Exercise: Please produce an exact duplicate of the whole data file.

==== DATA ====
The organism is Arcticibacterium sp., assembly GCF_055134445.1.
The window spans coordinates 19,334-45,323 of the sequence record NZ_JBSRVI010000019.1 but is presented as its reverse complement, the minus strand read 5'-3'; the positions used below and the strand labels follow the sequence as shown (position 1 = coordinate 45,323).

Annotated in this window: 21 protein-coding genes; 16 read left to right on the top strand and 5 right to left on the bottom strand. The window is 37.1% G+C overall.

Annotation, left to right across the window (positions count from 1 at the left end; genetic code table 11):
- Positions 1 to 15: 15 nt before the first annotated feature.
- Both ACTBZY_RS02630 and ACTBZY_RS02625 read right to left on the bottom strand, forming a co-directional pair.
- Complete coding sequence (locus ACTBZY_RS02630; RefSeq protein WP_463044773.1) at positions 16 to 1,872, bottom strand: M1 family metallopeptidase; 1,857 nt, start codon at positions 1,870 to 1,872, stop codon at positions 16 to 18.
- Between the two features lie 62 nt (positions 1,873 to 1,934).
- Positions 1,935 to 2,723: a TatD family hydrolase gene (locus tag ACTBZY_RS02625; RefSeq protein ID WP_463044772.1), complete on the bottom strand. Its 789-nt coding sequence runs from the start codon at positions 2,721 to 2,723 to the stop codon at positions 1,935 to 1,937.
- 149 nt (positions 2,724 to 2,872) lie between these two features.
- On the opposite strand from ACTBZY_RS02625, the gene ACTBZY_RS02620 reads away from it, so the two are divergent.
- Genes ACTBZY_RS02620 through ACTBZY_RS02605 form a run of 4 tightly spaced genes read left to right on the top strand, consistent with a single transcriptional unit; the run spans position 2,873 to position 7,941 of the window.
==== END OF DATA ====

The organism is Arcticibacterium sp., assembly GCF_055134445.1.
The window spans coordinates 19,334-45,323 of the sequence record NZ_JBSRVI010000019.1 but is presented as its reverse complement, the minus strand read 5'-3'; the positions used below and the strand labels follow the sequence as shown (position 1 = coordinate 45,323).

Annotated in this window: 21 protein-coding genes; 16 read left to right on the top strand and 5 right to left on the bottom strand. The window is 37.1% G+C overall.

Annotation, left to right across the window (positions count from 1 at the left end; genetic code table 11):
- Positions 1 to 15: 15 nt before the first annotated feature.
- Both ACTBZY_RS02630 and ACTBZY_RS02625 read right to left on the bottom strand, forming a co-directional pair.
- Complete coding sequence (locus ACTBZY_RS02630; RefSeq protein WP_463044773.1) at positions 16 to 1,872, bottom strand: M1 family metallopeptidase; 1,857 nt, start codon at positions 1,870 to 1,872, stop codon at positions 16 to 18.
- Between the two features lie 62 nt (positions 1,873 to 1,934).
- Positions 1,935 to 2,723: a TatD family hydrolase gene (locus tag ACTBZY_RS02625; RefSeq protein ID WP_463044772.1), complete on the bottom strand. Its 789-nt coding sequence runs from the start codon at positions 2,721 to 2,723 to the stop codon at positions 1,935 to 1,937.
- 149 nt (positions 2,724 to 2,872) lie between these two features.
- On the opposite strand from ACTBZY_RS02625, the gene ACTBZY_RS02620 reads away from it, so the two are divergent.
- Genes ACTBZY_RS02620 through ACTBZY_RS02605 form a run of 4 tightly spaced genes read left to right on the top strand, consistent with a single transcriptional unit; the run spans position 2,873 to position 7,941 of the window.